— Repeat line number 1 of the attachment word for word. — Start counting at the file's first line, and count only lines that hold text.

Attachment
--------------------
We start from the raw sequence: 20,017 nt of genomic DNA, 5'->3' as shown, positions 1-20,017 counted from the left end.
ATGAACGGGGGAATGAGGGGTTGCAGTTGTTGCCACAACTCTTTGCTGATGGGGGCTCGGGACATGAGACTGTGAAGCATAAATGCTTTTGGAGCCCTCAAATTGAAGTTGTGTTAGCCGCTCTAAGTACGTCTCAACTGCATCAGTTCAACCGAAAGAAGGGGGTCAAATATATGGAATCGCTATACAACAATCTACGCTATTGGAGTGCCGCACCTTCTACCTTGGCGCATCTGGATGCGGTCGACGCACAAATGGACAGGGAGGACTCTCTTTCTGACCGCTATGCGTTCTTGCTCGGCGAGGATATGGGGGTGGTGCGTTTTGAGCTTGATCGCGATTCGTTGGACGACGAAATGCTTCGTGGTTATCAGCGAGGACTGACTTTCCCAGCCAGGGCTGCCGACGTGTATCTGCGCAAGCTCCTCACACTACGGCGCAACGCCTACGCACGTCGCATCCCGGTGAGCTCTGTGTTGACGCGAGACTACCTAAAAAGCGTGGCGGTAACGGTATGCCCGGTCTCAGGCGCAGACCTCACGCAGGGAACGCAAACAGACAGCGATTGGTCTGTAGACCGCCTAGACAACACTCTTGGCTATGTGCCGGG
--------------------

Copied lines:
We start from the raw sequence: 20,017 nt of genomic DNA, 5'->3' as shown, positions 1-20,017 counted from the left end.